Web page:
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20121112_crimbackgroundcheck_photocom119889104_150Starting your week with the Post-Gazette Business/law package today begins with a report by McClatchy Newspapers' Ellen Jean Hirst on a warning shot across the bow of businesses from the federal Equal Employment Opportunity Commission about conducting employee criminal background checks.

The Legal Intelligencer's Ben Present looks into what might be expected from the incoming administration of the new state Attorney General Kathleen Kane, the first Democrat to hold the post since it became an elective one.

20121112wap_hortonhearswho_60And from the weekend, the Panic Street Lawyer's Jay Hornack offers notes on Whoville, The Who and the valiant voters who were undeterred by Superstorm Sandy.

(Top image: Aleksandar Stojanov/Getty Images)
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Legal Headlines from the Post-Gazette

  • Pa. firms ride national wave of growth in IP practices
    As large firms across the country beef up their intellectual property practices, Pennsylvania firms have played a major role in the lateral and acquisition activity, and firm leaders expect these hires and deals to continue in the near future.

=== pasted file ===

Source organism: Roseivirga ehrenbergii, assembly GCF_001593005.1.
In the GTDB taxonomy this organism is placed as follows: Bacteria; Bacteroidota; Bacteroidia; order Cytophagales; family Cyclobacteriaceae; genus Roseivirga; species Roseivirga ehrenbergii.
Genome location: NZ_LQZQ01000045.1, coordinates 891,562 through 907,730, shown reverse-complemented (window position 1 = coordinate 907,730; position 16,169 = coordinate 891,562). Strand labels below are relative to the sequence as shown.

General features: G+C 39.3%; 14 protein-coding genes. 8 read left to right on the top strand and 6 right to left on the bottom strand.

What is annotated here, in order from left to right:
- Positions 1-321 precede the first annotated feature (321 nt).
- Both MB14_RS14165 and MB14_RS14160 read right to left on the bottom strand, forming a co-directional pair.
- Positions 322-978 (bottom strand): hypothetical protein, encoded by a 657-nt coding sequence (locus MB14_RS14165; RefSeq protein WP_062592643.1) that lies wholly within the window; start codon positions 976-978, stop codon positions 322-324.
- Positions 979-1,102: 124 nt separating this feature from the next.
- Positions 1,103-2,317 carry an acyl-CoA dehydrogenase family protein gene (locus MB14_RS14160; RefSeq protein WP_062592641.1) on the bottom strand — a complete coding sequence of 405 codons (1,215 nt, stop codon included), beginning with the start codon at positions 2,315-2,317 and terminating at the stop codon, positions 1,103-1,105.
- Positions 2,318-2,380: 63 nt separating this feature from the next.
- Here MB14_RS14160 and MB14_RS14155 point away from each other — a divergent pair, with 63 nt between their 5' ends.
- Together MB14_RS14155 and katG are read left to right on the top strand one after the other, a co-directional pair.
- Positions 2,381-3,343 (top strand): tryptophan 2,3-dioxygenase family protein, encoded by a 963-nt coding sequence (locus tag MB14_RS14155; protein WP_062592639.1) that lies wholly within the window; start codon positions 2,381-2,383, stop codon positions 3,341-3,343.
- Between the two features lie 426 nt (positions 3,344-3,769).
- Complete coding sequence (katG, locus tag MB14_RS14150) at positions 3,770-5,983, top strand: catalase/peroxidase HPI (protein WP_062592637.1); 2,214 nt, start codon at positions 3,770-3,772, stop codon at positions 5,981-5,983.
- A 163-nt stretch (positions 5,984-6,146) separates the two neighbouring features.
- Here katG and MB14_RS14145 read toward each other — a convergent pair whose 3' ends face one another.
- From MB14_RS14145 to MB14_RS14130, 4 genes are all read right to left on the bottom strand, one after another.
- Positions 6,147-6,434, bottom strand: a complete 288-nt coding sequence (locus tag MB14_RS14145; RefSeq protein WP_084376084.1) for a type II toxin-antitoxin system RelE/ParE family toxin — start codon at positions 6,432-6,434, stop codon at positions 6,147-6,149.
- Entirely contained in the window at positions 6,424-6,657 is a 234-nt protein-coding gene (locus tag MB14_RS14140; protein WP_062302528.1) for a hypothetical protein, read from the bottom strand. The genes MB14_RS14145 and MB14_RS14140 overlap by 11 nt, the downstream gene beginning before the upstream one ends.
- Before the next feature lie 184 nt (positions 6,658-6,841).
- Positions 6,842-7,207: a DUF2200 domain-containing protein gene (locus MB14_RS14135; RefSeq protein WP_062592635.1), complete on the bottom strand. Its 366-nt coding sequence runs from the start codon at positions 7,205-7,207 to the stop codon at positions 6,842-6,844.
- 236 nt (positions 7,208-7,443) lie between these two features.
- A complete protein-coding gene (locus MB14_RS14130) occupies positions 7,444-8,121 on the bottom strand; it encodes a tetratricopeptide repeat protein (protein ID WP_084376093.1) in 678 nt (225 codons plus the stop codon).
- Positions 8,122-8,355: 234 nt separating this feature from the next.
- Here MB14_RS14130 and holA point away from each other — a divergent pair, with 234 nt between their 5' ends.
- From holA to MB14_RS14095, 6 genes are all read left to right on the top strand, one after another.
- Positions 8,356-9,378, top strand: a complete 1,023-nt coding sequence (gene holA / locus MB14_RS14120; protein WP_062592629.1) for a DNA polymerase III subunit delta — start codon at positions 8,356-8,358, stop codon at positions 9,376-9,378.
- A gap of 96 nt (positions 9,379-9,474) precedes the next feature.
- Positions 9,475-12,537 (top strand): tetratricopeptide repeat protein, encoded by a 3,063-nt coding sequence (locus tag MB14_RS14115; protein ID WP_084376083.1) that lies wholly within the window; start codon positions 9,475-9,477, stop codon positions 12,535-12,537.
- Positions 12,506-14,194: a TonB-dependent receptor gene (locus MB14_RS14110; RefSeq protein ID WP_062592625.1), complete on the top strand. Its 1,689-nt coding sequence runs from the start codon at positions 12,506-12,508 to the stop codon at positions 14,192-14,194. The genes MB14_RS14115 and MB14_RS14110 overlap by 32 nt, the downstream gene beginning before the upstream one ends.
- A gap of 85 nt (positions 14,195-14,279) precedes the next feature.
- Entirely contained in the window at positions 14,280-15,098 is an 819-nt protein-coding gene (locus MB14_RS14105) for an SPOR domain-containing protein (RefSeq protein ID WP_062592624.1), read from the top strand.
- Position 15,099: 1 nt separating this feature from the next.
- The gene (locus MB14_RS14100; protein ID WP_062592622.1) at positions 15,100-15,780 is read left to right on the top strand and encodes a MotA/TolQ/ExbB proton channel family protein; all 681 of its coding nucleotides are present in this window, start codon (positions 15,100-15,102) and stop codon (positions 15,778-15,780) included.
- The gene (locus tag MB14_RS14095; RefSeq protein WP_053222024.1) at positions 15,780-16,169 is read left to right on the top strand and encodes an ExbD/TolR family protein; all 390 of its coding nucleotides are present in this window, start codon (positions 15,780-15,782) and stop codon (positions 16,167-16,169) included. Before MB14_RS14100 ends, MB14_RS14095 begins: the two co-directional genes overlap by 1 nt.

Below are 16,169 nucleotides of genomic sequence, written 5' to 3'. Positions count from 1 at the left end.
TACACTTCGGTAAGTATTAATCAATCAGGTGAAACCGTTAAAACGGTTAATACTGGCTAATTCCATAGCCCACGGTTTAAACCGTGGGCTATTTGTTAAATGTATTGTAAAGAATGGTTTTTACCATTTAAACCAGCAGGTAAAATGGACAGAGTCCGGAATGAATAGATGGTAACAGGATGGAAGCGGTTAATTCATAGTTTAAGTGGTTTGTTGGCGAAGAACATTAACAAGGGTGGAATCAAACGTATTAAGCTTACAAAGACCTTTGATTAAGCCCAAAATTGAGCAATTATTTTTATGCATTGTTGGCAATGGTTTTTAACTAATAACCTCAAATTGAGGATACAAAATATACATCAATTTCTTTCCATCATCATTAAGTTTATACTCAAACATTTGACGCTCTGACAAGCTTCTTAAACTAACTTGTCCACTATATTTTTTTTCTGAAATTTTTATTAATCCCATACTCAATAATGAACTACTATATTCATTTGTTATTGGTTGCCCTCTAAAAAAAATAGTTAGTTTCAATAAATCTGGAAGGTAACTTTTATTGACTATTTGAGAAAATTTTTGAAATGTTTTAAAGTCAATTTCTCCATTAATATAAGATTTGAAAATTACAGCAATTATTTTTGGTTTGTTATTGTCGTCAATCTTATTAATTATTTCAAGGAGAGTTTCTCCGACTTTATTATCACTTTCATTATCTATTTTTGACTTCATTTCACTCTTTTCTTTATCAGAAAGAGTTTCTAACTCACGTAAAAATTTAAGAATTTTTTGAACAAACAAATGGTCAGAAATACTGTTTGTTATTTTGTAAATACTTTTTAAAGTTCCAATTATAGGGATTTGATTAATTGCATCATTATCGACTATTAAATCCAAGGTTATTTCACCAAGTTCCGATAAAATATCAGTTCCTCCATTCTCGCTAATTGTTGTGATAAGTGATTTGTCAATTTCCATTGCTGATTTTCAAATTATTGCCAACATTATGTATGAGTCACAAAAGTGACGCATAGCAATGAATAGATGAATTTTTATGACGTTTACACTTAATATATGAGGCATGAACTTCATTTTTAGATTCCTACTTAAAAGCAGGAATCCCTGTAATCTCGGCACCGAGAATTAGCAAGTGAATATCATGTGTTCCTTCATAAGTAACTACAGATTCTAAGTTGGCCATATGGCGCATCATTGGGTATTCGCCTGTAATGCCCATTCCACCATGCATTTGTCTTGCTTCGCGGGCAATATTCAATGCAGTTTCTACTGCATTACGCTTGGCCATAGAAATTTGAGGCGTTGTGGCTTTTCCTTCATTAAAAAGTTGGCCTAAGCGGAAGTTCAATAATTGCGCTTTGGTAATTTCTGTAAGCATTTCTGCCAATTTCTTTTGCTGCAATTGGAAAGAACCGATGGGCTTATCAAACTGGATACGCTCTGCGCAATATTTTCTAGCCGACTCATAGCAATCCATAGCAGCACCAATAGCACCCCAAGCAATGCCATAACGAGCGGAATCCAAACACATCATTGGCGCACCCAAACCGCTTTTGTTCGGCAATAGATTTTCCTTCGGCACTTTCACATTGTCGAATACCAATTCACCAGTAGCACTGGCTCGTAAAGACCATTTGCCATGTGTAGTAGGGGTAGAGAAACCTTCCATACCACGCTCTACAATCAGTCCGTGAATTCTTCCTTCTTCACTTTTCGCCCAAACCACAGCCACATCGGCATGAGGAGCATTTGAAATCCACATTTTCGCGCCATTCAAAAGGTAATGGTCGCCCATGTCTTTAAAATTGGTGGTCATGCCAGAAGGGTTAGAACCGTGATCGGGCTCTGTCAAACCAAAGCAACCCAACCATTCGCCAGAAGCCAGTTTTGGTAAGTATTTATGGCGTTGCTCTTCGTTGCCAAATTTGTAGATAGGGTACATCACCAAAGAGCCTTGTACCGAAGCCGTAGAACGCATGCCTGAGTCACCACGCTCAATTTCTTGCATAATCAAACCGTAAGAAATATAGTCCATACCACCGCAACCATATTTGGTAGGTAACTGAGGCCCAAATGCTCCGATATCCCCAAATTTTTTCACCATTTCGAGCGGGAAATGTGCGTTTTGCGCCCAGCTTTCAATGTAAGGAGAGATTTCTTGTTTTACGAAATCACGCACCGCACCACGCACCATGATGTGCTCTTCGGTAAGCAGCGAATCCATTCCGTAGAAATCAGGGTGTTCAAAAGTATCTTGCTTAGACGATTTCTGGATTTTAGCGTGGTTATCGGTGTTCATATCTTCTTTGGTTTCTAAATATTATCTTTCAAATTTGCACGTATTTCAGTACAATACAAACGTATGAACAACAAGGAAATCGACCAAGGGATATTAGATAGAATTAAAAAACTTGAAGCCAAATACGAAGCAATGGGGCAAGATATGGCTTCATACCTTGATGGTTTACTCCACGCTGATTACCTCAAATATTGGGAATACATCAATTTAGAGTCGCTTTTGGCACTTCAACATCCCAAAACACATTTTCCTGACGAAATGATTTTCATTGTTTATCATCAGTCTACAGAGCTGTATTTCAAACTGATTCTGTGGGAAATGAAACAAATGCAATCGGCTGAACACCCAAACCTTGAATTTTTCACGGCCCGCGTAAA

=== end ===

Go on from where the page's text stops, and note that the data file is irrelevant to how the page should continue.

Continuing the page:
• Caregivers need help with burnout and finances
    Are you now a “caregiver”? Will you be one? A caregiver can be defined as a person who gives help and protection to an older or disabled person or to someone who is sick, helping manage activities of daily living such as eating, bathing, dressing, toileting, walking and continence. 
  • Pittsburgh's Digital Dream Labs sues British toy company over patent
    Pittsburgh startup Digital Dream Labs is suing to stop a British company from selling an educational toy in the U.S. that allegedly rips off Digital’s patented game technology.
  • Conflicting provisions void protections
    When drafting a contract, companies frequently include standard provisions to protect themselves from liability — many times in multiple places. But adding in multiple liability provisions can backfire if there’s a conflict in what the provisions say.
  • As malpractice verdicts drop in Pennsylvania, officials disagree on implications
    Medical malpractice jury verdicts hit a 15-year low statewide last year, a sign the medical community sees as welcome relief from escalating insurance premiums but lawyers view as evidence that injured patients are being unfairly denied an opportunity for redress.

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